An Air Force drone being tested at a nearby base crashed on takeoff Wednesday near a remote stretch of a Florida Panhandle highway. Officials say no one was injured but the road would be closed into Wednesday night.
The Air Force closed Highway 98 west of Panama City and east of Mexico Beach because of possible fires from the crash. Officials said the drone has a limited, 24-hour battery life and would be inactive after the battery depleted.
According to an Air Force fact sheet, the QF-4 is tested at nearby Tyndall Air Force Base and at Holloman Air Force Base in New Mexico. The plane is a modified F-4 Phantom aircraft, which has been in use since the 1950s.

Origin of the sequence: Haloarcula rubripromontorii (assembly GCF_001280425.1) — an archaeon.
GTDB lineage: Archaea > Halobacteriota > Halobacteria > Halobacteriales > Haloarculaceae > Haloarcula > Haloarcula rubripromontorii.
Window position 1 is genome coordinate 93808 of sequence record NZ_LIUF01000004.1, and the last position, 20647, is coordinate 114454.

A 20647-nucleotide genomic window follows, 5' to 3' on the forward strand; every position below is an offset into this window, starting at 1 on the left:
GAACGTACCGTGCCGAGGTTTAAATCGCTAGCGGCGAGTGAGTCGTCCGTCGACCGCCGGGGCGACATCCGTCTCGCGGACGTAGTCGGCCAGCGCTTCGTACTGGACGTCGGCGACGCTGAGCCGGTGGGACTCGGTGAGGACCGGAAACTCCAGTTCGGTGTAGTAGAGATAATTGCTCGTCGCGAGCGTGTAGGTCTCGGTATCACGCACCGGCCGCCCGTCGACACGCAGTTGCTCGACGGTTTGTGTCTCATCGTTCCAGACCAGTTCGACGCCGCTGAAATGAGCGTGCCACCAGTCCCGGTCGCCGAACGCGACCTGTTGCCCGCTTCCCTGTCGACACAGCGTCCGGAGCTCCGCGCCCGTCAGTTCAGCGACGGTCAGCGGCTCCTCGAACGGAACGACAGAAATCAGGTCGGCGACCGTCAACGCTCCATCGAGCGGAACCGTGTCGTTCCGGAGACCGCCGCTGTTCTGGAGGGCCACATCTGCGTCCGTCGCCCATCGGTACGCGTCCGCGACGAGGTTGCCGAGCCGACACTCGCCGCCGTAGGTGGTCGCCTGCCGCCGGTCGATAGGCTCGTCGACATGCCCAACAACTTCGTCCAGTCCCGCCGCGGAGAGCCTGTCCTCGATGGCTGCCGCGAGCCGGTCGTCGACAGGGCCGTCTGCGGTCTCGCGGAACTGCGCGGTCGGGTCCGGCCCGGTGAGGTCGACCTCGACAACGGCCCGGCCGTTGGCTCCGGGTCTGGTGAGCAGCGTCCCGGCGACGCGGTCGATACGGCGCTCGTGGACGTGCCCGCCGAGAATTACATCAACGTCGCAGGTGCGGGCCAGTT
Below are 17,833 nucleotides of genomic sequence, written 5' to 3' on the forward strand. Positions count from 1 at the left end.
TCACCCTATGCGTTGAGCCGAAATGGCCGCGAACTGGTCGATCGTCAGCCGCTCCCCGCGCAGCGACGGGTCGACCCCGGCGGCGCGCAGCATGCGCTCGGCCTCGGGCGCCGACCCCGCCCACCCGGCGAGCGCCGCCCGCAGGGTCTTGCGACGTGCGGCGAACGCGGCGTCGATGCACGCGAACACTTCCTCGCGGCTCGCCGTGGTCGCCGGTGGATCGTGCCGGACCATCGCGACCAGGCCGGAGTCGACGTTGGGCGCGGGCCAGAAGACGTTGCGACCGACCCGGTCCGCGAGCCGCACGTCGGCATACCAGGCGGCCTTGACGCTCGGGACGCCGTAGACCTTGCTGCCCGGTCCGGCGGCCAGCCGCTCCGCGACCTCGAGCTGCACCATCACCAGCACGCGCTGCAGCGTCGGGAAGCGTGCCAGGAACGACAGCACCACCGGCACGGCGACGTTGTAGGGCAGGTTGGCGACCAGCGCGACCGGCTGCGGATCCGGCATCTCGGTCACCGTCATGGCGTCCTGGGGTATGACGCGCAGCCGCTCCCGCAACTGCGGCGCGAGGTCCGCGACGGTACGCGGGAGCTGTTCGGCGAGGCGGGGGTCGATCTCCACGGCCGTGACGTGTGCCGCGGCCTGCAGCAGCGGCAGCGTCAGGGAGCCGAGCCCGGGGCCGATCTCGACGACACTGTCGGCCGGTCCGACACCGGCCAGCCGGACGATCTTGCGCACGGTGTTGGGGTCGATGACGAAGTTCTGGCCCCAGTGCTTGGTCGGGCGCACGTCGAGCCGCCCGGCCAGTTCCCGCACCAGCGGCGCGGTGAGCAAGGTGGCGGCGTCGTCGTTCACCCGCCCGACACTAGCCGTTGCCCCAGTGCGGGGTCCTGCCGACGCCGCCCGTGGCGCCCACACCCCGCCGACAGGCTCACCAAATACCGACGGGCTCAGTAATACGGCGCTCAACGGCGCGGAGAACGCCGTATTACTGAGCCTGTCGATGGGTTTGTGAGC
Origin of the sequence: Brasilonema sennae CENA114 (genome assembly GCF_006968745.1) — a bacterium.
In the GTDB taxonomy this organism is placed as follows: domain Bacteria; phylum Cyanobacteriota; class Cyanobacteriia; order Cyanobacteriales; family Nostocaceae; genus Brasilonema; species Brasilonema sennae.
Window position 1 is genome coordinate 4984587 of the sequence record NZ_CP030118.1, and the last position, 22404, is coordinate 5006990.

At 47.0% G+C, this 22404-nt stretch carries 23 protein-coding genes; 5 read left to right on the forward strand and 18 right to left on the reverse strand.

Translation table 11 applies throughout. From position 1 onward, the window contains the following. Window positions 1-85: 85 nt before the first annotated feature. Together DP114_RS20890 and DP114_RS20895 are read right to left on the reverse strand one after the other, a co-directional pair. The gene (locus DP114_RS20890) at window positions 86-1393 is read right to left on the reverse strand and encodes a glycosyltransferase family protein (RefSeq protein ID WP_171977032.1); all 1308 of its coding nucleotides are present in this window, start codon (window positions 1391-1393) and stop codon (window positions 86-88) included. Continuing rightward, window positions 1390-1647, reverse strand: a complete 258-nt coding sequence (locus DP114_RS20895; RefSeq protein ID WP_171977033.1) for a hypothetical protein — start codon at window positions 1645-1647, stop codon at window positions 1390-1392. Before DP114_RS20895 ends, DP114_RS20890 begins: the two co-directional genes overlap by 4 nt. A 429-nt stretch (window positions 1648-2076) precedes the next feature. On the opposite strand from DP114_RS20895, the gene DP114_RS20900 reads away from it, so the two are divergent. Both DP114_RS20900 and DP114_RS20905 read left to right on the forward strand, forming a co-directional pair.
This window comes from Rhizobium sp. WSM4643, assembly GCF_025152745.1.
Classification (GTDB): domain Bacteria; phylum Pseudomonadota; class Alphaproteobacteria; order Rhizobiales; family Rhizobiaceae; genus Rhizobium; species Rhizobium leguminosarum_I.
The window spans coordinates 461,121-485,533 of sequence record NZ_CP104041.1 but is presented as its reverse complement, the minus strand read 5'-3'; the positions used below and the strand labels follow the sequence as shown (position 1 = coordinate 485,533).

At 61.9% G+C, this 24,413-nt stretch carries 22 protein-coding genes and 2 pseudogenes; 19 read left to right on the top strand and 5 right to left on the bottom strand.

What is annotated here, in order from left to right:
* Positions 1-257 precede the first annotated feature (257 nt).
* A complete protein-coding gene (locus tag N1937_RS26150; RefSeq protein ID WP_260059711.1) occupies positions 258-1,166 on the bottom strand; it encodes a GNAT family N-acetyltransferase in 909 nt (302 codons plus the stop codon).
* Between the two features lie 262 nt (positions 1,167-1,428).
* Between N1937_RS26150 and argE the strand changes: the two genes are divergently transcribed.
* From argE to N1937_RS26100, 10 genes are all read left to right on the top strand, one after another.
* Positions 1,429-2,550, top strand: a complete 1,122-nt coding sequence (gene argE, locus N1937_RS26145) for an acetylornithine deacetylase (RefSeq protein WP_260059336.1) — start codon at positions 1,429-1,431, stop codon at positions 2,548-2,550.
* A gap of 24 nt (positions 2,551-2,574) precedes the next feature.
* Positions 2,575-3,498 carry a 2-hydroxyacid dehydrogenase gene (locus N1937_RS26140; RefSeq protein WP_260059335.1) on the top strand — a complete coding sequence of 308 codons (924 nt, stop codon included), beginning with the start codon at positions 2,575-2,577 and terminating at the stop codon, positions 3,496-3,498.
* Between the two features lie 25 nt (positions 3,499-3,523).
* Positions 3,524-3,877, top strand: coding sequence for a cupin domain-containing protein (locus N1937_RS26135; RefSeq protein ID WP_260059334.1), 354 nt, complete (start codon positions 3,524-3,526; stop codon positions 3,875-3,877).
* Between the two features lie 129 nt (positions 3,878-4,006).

Public information officials at Tyndall released a brief statement about the crash and declined to answer specific questions about the drone or the reason for the crash.
James Lewis is a military technology expert with the Center for Strategic and International Studies in Washington and said the QF-4 was likely used for target practice by Tyndall's F-22 Raptor pilots.
"It is an older fighter plane they have modified for use as a target," Lewis said. "The QF-4 is not a drone in the way we normally think of drones. It is not used for anything other than to be shot down. It is an old aircraft that would otherwise be sold for scrap."
The Air Force fact sheet said the plane is controlled remotely, simulates enemy aircraft maneuvers and missiles are fired at it. An explosive device in the plane destroys it if it becomes uncontrollable, the fact sheet said.
Highway 98 hugs the Gulf Coast and is a popular route for tourists looking for scenic drive from Panama City to Florida's Big Bend region.